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Top 5 Hot Tub Heater Problems


Hot Tub Won’t Heat?

hot-tub-not-heatingA Hot Tub without heat, is … cold! And no fun for anyone. Hot Tubs are meant to be HOT, and if you’ve ever been in a Warm Tub, you know it’s just not the same.

If you’re in charge of the hot tub at home, you hear the complaints when the hot tub heater is not working properly. You need a quick solution to the problem of no heat, or not enough heat in your spa or tub.

Originally posted March, 2013, this post is New And Improved! More solutions to hot tub heater problems, and more pics and links to help you fix your hot tub heater!

Top 5 Spa Heater Problems


Low flow in your spa or hot tub is most commonly associated with a dirty spa filter. If your spa heater won’t heat, remove your spa cartridge and clean the filter(s), to see if you have a pressure or flow rate problem. Low water level, or a clogged pump impeller, closed valves, or clogged pipes or blocked spa drain covers. Some hot tub heaters have screens on the inlet side, to trap any debris that gets past the filter. You may notice reduced water flow coming into the spa or hot tub.

A spa heater relies on sufficient water flow to operate. A pressure switch, screwed into the heater chamber, senses when the water flow is too low to properly protect the heater. Pressure Switches break the electrical circuit powering the heater element, and the heater shuts down, and will begin to heat until proper water flow is established. Most pressure switches can be tested by using a jumper wire to connect the two wires together, bypassing the switch. Many spa pressure switches can be adjusted with a thumb wheel, or small slotted screw, to close the circuit at a particular pressure rating, for example, some are adjustable from 1 to 5 psi. You can make small adjustments to the pressure switch by turning the wheel or screw, but the factory calibrated setting is safest for your spa heater.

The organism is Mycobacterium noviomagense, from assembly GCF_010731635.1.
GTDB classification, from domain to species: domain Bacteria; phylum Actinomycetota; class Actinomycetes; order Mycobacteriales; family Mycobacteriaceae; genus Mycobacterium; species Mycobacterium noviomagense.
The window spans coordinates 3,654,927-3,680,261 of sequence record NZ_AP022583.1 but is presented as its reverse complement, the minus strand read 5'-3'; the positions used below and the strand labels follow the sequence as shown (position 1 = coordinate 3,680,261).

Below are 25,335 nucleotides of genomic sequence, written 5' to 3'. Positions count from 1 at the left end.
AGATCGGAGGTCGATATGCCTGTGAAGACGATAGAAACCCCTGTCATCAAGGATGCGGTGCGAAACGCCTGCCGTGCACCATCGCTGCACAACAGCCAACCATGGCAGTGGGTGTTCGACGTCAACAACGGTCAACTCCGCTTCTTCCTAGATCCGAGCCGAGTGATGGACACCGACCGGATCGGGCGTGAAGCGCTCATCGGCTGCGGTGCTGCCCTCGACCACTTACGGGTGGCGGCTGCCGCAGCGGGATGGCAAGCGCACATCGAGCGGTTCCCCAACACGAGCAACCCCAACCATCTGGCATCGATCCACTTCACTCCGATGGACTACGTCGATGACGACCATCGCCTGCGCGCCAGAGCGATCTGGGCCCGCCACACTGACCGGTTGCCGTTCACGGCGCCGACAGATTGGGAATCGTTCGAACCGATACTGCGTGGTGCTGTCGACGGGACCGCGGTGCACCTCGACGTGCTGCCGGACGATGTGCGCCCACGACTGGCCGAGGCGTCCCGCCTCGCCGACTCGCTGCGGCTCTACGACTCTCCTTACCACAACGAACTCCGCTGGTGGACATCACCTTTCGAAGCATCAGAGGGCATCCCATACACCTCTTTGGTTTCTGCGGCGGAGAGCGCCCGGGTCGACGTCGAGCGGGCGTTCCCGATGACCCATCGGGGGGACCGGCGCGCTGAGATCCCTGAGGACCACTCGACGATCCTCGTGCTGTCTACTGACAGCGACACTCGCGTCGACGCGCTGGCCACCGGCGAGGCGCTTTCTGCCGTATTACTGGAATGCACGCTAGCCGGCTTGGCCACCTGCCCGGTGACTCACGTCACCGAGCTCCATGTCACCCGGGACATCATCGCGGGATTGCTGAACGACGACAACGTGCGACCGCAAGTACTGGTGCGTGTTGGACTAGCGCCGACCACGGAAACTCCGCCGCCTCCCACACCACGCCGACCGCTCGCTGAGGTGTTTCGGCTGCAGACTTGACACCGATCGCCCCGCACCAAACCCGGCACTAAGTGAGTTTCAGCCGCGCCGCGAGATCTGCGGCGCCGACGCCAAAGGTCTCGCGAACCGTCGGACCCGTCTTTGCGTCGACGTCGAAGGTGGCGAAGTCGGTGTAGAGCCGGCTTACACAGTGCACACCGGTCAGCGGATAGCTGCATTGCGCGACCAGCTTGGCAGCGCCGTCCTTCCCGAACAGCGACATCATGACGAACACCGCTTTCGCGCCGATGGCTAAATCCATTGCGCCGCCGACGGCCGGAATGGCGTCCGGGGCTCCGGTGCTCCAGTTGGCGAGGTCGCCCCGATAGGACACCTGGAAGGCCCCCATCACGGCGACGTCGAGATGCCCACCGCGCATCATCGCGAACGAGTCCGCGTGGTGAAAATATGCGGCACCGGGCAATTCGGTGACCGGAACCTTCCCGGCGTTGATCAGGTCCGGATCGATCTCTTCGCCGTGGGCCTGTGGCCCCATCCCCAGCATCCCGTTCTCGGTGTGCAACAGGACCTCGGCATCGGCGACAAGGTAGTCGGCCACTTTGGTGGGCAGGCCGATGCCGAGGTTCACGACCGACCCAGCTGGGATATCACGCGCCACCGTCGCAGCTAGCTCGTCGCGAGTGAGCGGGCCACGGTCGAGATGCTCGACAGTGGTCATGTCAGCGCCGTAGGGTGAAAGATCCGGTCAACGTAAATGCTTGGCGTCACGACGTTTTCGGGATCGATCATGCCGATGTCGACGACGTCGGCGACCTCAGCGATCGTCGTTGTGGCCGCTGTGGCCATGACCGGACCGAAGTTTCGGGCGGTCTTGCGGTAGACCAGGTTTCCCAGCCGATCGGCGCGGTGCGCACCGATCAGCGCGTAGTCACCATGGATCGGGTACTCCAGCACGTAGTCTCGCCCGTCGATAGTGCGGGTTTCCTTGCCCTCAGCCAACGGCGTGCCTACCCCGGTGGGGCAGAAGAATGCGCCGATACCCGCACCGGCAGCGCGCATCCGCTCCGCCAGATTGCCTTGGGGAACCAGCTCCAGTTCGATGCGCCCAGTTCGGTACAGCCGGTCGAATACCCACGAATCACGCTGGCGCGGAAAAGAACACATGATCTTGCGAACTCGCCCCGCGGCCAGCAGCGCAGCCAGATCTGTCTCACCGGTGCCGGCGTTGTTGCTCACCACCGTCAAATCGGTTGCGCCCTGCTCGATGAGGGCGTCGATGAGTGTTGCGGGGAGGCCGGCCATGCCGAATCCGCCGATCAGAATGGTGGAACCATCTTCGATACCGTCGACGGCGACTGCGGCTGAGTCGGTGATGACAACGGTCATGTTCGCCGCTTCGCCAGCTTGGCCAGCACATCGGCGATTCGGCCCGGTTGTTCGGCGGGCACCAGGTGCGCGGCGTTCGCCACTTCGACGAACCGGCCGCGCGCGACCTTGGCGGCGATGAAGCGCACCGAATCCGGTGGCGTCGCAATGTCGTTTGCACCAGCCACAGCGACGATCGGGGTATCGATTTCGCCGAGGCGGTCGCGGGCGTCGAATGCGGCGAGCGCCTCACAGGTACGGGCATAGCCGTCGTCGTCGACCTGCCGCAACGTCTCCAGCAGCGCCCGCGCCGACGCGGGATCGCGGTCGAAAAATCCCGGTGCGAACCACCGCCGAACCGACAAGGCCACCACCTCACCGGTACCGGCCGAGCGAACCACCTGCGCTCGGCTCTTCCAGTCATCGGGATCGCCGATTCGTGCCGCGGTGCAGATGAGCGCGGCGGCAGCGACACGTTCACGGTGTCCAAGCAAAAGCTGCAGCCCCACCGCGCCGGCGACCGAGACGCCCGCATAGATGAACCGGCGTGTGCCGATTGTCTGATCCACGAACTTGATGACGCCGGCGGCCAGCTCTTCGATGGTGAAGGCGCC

Some spa heaters use a flow switch instead, or in addition to a pressure switch. Flow Switches sense water flow, not water pressure, and when water flow is great enough, two paddles are pushed together, to close the circuit. When flow is less than required, the flow switch remains open and the heater will not operate. Some flow switches can be tested by using a jumper wire to connect the two wires together, bypassing the switch. Harwil type mechanical flow switches can also be unscrewed from the tee housing, and inspected for scale or corrosion. Flow switches are not adjustable, but sometimes do need adjustment – be sure that surfaces  are clean of scale, and the paddles are not bent. Harwil type flow switch paddles must also be perpendicular to the water flow for full operation.